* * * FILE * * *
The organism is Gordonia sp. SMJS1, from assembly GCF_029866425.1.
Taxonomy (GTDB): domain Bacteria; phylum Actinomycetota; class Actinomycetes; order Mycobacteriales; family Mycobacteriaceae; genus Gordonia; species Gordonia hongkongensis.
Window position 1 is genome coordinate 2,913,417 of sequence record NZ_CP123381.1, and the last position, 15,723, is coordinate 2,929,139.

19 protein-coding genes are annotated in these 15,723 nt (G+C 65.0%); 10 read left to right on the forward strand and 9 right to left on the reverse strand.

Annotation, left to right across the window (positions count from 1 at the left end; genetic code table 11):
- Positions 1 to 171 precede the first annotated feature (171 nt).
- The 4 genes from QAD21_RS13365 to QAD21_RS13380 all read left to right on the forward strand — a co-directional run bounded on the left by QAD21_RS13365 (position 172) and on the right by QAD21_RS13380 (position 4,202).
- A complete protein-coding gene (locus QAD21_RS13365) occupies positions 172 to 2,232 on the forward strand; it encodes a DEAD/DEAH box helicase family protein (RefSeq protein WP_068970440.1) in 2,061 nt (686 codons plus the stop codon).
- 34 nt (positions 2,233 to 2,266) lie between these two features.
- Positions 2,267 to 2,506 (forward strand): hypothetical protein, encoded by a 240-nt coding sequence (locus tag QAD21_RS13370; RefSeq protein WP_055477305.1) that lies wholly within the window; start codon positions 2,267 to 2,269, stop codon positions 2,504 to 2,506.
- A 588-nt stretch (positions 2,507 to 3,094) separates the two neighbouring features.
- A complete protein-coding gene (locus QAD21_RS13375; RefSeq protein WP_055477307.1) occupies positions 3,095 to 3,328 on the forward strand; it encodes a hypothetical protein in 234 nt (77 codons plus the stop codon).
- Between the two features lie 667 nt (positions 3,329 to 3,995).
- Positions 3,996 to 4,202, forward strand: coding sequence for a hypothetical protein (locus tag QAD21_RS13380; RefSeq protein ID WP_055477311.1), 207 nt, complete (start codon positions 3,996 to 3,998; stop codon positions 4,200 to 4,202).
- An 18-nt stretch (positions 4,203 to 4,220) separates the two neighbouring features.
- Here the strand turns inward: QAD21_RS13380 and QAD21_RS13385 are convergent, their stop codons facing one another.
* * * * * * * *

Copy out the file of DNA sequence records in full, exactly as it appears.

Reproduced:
The organism is Gordonia sp. SMJS1, from assembly GCF_029866425.1.
Taxonomy (GTDB): domain Bacteria; phylum Actinomycetota; class Actinomycetes; order Mycobacteriales; family Mycobacteriaceae; genus Gordonia; species Gordonia hongkongensis.
Window position 1 is genome coordinate 2,913,417 of sequence record NZ_CP123381.1, and the last position, 15,723, is coordinate 2,929,139.

19 protein-coding genes are annotated in these 15,723 nt (G+C 65.0%); 10 read left to right on the forward strand and 9 right to left on the reverse strand.

Annotation, left to right across the window (positions count from 1 at the left end; genetic code table 11):
- Positions 1 to 171 precede the first annotated feature (171 nt).
- The 4 genes from QAD21_RS13365 to QAD21_RS13380 all read left to right on the forward strand — a co-directional run bounded on the left by QAD21_RS13365 (position 172) and on the right by QAD21_RS13380 (position 4,202).
- A complete protein-coding gene (locus QAD21_RS13365) occupies positions 172 to 2,232 on the forward strand; it encodes a DEAD/DEAH box helicase family protein (RefSeq protein WP_068970440.1) in 2,061 nt (686 codons plus the stop codon).
- 34 nt (positions 2,233 to 2,266) lie between these two features.
- Positions 2,267 to 2,506 (forward strand): hypothetical protein, encoded by a 240-nt coding sequence (locus tag QAD21_RS13370; RefSeq protein WP_055477305.1) that lies wholly within the window; start codon positions 2,267 to 2,269, stop codon positions 2,504 to 2,506.
- A 588-nt stretch (positions 2,507 to 3,094) separates the two neighbouring features.
- A complete protein-coding gene (locus QAD21_RS13375; RefSeq protein WP_055477307.1) occupies positions 3,095 to 3,328 on the forward strand; it encodes a hypothetical protein in 234 nt (77 codons plus the stop codon).
- Between the two features lie 667 nt (positions 3,329 to 3,995).
- Positions 3,996 to 4,202, forward strand: coding sequence for a hypothetical protein (locus tag QAD21_RS13380; RefSeq protein ID WP_055477311.1), 207 nt, complete (start codon positions 3,996 to 3,998; stop codon positions 4,200 to 4,202).
- An 18-nt stretch (positions 4,203 to 4,220) separates the two neighbouring features.
- Here the strand turns inward: QAD21_RS13380 and QAD21_RS13385 are convergent, their stop codons facing one another.